Relationship Between Macroeconomics And Trade Policy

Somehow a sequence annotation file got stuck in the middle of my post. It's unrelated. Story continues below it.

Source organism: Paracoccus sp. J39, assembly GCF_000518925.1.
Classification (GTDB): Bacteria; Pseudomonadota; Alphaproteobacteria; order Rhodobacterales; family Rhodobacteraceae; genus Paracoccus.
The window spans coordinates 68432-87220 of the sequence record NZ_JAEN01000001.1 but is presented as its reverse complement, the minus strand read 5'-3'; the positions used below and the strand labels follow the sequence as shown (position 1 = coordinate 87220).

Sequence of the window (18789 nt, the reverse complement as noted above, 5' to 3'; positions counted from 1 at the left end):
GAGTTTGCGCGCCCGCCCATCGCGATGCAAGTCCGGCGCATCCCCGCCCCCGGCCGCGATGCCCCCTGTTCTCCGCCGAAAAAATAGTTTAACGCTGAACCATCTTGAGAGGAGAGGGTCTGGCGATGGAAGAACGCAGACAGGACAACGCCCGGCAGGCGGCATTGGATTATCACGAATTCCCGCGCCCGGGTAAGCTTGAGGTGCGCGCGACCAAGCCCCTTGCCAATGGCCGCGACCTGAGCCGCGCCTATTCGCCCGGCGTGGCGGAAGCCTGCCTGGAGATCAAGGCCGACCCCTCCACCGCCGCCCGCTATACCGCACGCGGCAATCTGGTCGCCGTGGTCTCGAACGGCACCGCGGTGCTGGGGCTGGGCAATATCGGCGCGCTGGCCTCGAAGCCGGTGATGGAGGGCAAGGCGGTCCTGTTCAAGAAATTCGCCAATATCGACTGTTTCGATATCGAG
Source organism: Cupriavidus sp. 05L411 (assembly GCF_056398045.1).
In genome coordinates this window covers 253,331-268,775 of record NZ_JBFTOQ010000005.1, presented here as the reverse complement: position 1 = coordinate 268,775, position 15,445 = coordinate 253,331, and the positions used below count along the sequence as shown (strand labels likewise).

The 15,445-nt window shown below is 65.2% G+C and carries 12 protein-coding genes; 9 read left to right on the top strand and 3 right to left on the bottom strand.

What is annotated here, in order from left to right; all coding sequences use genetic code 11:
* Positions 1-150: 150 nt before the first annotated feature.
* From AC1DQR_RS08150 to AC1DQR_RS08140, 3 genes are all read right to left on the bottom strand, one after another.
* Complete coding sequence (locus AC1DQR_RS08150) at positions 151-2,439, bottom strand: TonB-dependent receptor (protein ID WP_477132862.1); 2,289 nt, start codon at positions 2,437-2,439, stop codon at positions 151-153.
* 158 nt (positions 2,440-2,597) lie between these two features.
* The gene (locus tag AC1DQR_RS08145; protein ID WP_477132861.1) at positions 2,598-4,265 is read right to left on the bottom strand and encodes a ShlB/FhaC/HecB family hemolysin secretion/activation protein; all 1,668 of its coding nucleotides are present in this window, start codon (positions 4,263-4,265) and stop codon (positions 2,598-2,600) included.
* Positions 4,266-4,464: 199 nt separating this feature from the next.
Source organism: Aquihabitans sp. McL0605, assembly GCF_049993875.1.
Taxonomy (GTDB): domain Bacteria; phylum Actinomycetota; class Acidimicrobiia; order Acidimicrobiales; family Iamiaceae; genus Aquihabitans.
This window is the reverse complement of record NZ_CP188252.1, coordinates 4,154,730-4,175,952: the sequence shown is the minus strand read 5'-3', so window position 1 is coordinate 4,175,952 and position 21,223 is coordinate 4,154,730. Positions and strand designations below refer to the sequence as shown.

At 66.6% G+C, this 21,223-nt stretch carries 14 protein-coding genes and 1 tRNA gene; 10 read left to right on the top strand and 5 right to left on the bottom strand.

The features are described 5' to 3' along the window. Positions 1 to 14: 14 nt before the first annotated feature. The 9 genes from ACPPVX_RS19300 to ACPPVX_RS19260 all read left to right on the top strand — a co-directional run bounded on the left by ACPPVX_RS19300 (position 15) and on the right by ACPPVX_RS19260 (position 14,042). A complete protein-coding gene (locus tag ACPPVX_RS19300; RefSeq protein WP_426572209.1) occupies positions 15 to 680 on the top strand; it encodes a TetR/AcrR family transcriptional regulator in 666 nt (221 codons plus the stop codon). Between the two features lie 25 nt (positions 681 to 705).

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Economists today think that factor endowments matter, but that there are also other new yet important influences on trade patterns. The balance of payments includes the payments made for net exports as well as financial transfers. A trade deficit must be balanced with foreign investments, declines in reserves, or increased debt; likewise, a trade surplus will be balanced out with financial outflows or increased reserves. However, a country may not be able to take full advantage of its external economic opportunities unless its internal domestic economic organization is strengthened and improved. William Cline talks about the relationship between macroeconomics and trade policy, pointing out that the 1930s “provided a classic case of mutually reinforcing interaction between economic downturn and protection” (123). One alternative to US external adjustment would be the import surcharge in 1971, but it would let foreign countries immediately retaliate with their own special protection against US goods. Similarly, during the recession in 1980s, “loose fiscal and tight monetary mismatch and failure to recognize the importance of avoiding sharp dollar appreciation” were the central mistakes, which lead to huge trade deficit (126). In the absence of forceful correction of US fiscal deficits and some additional decline in the dollar, external deficits would widen even more. Therefore, proper fiscal, exchange rate, and international coordination policies are needed to help avoid
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